Liver Transplant: If the liver gets completely damaged, a transplant might be necessary. 

Surveillance: Regular checkups and tests will be advised to monitor your liver health every six months. These may include blood tests, imaging, and elastography.

Remember, treatment plans are individualized, so consult a specialized doctor for guidance.

If your body successfully fights off the infection within a few months, you become immune for life, which prevents you from getting it again. However, if you acquire it at birth, it’s unlikely to go away.

The most effective method is getting vaccinated. If you’ve received the hepatitis B vaccine, you’re protected from accidental exposure in your daily life. The vaccination series is usually given in three doses over a period of six months. 

Other methods to reduce your risk include:


Hepatitis B is a very contagious disease. It can lead to severe complications, some of which can be life-threatening. If you are infected, you should take precautions to avoid spreading the virus to other people. And without delay, begin your treatment. 

Best Hepatitis B surgeon In Hyderabad

Dr. K V Dinesh Reddy

MBBS; MS (Gen.Surg); DNB (Surg.Gastro)

Dr K V Dinesh Reddy is the Hepatitis B surgeon In Hyderabad with over 10 years of experience in hernia treatment.

He has treated hundreds of hernia patients which makes him the Hepatitis B surgeon In Hyderabad and known as the Best Bariatric surgeon in Hyderabad.

He strongly believes that surgery should only be considered as a last resort and prefers a holistic approach to treatment. So, if a disease can be effectively treated with medication, he never recommends surgery.

Frequently Asked Questions

Here are answers to some of the questions you might have about Inguinal Hernia

For protecting against Hepatitis B, a highly recommended vaccine is the Hepatitis B vaccine itself, which is considered both safe and effective. This vaccine is typically administered in a series of three to four injections over a six-month period. It’s recommended for all infants at birth, unvaccinated children and adolescents, and adults who are at increased risk of infection. These include healthcare workers, people who live with someone who has Hepatitis B, and those who travel to areas with high rates of Hepatitis B. Getting vaccinated is a key step in preventing Hepatitis B, a serious liver infection, ensuring protection for both individuals

The duration of Hepatitis B treatment can vary widely depending on several factors, including the nature of the infection (acute or chronic) and the individual’s overall health. For acute Hepatitis B, treatment might not be necessary as many adults can clear the infection naturally within a few months. However, supportive care is often recommended to ease symptoms. For chronic Hepatitis B, treatment can be longer, sometimes lasting for years or even lifelong. The goal is to manage symptoms and prevent the virus from causing liver damage.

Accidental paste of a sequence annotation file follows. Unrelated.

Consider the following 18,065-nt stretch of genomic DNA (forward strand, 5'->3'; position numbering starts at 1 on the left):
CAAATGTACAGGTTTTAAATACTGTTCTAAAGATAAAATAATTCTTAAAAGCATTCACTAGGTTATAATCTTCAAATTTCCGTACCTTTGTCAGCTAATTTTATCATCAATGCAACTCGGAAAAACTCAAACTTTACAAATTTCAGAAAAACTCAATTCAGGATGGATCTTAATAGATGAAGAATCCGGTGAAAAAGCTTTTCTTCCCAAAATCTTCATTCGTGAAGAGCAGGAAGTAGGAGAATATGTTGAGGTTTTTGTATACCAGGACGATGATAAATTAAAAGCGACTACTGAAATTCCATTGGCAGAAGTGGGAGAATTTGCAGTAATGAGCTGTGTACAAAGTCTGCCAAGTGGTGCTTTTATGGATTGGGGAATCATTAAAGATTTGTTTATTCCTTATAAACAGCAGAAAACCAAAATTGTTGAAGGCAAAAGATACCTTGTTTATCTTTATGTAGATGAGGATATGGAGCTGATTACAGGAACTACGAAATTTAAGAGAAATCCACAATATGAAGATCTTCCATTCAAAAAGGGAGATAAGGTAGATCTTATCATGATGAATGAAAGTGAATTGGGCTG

Hepatitis B treatment is very important for keeping your liver healthy over time. It works by attacking the virus in your liver, which helps lower the amount of virus and reduce swelling. This can stop the liver from getting really sick with conditions like cirrhosis (a hardening of the liver) or liver cancer. The treatment stops the disease from getting worse and makes the liver healthier.

Not treating hepatitis B can lead to serious health complications. Over time, it may progress to chronic liver disease, including cirrhosis, where the liver becomes scarred and its function declines. This condition can hinder the liver’s ability to process nutrients, hormones, and drugs, and remove toxins. Additionally, untreated hepatitis B significantly raises the risk of developing liver cancer. It can also lead to liver failure, a life-threatening condition requiring a liver transplant. Ignoring treatment allows the virus to continue damaging the liver, affecting overall health and potentially leading to fatal outcomes.

Alcohol consumption can significantly impact the effectiveness of hepatitis B treatment and the overall health of the liver. Drinking alcohol, even in small amounts, can accelerate liver damage, making it harder for treatments to work effectively. Alcohol can increase inflammation and liver cell damage, complicating the recovery process. For those undergoing treatment for hepatitis B, it’s crucial to minimize or completely avoid alcohol to give the liver the best chance to heal. Staying away from alcohol also helps medications work as intended, improving treatment outcomes.